The head of SYRIZA’s Citizen’s Protection policy section did nothing more than follow his party’s mannerism.

That is the ease with which main opposition cadres discern responsibilities of their political opponents for whatever goes wrong in the country.

That applies among others to SYRIZA’s former infrastructure and transport minister Christos Spirtzis, who due his long political career and experience, both in his current and previous party (Pasok), can comprehend which issues merit a harsh political clash and which ones do not.

The recent, 11th femicide so far this year is clearly in the latter category. That is patently obvious for Spirtzis’ female fellow party members, who hastened to condemn his related tweet as an “extremely coarse attempt to instrumentalise the latest heinous femicide”.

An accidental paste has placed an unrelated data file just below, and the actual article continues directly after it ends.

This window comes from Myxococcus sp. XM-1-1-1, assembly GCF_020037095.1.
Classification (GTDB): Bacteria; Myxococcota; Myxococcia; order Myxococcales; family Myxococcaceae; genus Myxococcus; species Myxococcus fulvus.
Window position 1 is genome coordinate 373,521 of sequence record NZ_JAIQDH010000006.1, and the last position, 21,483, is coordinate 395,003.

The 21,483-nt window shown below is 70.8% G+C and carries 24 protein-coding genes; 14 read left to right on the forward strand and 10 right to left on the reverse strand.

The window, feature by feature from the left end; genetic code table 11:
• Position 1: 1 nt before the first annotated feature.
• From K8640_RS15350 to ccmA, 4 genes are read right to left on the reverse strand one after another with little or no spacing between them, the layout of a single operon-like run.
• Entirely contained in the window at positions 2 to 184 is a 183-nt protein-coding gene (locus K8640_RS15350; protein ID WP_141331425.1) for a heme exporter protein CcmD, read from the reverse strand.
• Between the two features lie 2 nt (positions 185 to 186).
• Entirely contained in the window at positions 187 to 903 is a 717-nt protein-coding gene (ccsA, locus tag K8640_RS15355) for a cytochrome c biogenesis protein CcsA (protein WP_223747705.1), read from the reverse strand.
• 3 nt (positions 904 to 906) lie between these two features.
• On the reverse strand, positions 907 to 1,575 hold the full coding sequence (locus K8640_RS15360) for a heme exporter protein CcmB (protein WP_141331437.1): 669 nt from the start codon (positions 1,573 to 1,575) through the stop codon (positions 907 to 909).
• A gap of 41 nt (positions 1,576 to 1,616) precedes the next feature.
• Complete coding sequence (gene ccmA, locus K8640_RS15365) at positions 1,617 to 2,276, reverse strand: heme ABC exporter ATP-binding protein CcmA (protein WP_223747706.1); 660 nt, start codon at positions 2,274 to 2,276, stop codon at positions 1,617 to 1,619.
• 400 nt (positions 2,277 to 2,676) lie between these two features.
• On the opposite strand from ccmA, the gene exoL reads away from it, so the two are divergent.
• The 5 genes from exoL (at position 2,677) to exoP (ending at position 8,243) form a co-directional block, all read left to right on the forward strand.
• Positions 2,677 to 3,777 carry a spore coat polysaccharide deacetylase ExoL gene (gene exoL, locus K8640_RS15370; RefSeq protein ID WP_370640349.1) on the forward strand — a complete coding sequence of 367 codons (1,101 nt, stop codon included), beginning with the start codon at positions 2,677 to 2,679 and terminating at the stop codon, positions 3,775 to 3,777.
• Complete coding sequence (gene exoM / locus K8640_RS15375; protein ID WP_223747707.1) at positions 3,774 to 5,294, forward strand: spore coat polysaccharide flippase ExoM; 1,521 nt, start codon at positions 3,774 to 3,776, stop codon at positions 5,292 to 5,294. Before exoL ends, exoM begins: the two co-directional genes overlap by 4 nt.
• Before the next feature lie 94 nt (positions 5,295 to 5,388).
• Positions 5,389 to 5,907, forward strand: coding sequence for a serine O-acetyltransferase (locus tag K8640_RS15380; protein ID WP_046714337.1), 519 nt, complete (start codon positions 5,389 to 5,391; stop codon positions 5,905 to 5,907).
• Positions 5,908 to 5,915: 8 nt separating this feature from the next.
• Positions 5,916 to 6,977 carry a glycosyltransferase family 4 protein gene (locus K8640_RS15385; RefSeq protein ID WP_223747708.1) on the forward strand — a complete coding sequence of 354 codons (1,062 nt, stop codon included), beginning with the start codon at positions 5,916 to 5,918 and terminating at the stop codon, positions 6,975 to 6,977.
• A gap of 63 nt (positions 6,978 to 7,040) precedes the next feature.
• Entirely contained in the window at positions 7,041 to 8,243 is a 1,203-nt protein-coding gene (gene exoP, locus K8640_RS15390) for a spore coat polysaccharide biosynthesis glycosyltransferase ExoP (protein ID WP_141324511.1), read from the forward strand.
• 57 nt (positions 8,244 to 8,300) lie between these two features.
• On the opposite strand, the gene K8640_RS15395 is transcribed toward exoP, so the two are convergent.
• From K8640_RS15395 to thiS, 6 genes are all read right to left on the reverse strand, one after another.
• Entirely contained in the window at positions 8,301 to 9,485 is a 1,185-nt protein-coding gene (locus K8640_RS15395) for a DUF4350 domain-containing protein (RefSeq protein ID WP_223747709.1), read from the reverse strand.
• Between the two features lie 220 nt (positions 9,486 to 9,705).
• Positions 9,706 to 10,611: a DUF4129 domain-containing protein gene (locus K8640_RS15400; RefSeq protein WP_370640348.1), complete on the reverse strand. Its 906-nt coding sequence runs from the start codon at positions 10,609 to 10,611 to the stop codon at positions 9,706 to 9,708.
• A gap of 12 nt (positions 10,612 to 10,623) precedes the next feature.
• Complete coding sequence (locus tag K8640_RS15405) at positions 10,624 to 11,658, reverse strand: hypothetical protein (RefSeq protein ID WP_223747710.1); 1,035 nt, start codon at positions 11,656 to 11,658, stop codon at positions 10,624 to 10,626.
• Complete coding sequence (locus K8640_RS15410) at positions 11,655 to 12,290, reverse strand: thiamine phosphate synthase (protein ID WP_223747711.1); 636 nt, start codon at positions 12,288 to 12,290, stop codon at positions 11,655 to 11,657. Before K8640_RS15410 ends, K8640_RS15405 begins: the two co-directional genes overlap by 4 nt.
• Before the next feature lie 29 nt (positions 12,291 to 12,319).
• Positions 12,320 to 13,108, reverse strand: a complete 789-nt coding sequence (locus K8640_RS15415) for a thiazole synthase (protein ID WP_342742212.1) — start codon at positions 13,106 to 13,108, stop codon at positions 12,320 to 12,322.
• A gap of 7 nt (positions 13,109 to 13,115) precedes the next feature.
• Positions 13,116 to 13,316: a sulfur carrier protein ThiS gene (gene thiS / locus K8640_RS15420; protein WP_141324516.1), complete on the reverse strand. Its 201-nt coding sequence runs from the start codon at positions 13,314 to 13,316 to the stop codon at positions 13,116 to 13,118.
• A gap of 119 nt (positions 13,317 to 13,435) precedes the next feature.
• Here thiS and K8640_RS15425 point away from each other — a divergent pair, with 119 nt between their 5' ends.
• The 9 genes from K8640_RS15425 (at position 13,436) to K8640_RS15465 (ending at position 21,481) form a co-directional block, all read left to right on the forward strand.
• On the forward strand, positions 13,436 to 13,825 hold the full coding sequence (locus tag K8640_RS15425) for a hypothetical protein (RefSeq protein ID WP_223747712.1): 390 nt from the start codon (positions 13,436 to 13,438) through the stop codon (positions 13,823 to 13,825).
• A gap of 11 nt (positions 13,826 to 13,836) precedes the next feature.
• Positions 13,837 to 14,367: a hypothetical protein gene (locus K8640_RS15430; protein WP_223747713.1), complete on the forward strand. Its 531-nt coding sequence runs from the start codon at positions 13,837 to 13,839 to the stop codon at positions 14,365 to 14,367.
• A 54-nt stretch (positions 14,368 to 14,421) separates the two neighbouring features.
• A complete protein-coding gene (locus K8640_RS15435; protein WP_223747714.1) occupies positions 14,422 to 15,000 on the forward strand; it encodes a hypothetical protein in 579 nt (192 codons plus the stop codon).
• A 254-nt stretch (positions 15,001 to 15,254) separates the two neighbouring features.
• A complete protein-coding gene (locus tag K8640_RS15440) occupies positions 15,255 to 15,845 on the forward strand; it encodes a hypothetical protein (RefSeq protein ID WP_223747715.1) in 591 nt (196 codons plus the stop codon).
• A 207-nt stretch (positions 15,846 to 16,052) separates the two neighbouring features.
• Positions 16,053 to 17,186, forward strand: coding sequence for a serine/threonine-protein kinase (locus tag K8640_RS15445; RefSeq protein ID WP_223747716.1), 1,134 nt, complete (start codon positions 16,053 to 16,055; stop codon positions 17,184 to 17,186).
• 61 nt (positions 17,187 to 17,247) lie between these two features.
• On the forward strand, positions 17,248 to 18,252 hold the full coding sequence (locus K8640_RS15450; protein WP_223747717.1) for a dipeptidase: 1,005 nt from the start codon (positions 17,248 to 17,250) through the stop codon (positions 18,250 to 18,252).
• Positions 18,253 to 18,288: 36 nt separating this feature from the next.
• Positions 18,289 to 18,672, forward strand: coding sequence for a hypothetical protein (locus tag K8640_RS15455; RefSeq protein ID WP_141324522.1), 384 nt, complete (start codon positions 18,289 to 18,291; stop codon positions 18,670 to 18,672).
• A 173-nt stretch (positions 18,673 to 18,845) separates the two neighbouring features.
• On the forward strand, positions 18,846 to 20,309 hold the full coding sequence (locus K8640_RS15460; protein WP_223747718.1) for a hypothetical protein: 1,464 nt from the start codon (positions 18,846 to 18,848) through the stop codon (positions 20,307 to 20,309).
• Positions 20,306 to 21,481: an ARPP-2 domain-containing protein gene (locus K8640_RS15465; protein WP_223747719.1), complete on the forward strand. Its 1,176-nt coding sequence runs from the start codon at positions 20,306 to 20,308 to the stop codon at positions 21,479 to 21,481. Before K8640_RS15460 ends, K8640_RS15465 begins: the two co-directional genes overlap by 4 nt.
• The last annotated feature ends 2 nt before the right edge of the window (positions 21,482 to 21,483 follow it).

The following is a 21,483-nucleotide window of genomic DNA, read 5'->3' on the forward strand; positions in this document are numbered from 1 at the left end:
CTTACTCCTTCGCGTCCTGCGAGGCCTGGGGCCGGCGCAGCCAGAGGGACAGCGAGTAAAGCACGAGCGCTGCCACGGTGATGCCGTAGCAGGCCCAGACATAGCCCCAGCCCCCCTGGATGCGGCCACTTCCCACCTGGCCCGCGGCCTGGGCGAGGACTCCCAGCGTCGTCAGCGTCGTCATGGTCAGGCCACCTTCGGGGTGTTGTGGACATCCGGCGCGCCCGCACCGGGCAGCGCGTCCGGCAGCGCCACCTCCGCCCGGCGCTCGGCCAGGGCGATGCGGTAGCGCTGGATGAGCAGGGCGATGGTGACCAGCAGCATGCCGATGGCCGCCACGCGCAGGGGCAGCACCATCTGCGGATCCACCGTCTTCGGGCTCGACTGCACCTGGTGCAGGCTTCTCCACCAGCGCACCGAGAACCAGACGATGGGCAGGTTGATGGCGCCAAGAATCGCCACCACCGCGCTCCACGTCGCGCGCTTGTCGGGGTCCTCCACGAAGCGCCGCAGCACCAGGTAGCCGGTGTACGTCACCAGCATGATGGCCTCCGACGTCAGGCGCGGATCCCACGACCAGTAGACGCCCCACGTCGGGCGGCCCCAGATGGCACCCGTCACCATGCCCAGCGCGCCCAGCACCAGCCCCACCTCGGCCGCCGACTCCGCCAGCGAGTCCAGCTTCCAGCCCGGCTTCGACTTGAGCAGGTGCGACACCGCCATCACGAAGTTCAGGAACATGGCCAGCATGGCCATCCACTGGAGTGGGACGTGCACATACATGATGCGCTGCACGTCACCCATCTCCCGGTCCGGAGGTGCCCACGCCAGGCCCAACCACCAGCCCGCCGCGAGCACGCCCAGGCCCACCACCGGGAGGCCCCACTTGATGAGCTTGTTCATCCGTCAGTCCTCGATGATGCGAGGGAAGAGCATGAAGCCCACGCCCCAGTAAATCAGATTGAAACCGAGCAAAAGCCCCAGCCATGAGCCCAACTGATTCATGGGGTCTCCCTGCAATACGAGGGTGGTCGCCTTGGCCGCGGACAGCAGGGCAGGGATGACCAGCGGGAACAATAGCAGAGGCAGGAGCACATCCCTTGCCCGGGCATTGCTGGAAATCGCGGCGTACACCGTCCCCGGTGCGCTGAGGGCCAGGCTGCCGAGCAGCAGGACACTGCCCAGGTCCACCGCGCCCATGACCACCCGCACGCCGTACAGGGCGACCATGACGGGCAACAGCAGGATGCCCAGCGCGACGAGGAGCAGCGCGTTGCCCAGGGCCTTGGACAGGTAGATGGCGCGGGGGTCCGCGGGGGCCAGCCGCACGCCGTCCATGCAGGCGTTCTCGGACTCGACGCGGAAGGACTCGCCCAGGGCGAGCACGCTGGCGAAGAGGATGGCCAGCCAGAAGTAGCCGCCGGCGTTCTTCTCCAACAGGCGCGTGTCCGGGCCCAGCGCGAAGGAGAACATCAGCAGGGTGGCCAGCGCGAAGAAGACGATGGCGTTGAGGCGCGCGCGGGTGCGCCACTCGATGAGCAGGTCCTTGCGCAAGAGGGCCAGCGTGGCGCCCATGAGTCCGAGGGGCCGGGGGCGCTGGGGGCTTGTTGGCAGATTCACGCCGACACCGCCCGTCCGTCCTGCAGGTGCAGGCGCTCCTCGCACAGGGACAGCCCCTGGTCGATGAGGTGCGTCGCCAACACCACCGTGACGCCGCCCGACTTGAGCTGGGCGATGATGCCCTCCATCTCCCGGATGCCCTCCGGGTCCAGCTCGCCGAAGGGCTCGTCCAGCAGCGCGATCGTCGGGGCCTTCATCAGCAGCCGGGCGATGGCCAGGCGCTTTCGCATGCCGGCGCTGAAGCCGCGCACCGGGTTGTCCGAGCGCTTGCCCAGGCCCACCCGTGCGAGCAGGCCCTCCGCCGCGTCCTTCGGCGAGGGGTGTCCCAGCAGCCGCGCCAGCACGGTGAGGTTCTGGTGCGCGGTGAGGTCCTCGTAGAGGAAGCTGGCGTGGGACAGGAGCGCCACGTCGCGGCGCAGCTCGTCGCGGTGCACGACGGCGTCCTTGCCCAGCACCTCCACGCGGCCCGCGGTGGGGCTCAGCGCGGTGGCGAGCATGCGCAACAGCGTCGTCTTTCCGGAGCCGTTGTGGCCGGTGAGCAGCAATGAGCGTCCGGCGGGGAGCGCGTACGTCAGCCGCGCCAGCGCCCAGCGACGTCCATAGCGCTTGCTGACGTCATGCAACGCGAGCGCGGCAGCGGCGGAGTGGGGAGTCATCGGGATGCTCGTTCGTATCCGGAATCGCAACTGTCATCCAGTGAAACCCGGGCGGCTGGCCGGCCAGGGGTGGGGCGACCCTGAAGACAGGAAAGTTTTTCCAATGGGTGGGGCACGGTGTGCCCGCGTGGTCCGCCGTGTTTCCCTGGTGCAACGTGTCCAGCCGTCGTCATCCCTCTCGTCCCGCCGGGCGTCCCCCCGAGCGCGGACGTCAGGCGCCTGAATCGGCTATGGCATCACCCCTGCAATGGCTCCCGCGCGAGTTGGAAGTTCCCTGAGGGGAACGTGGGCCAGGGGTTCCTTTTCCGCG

The role of the main opposition is to criticise the faults of the government, not to politicise serious social issues.

The problem, say those in the left wing who sought to justify Spirtzis’ political foul regarding the culprit in the latest femicide, is that someone who had been charged with abusive behaviour continued to possess a rifle.

Unfortunately, the problem is deeper and has to do with the perceptions of the culprit and others that led him to press the trigger to murder a woman.

Precisely because the problem is so deeply rooted and complex it is not an appropriate issue for cheap opposition grandstanding.

We all have a duty to work together to combat the threat against girls and women.

Politicians are obliged to transcend their regular vote-mongering if they truly want to help in the battle against the true causes of femicides.

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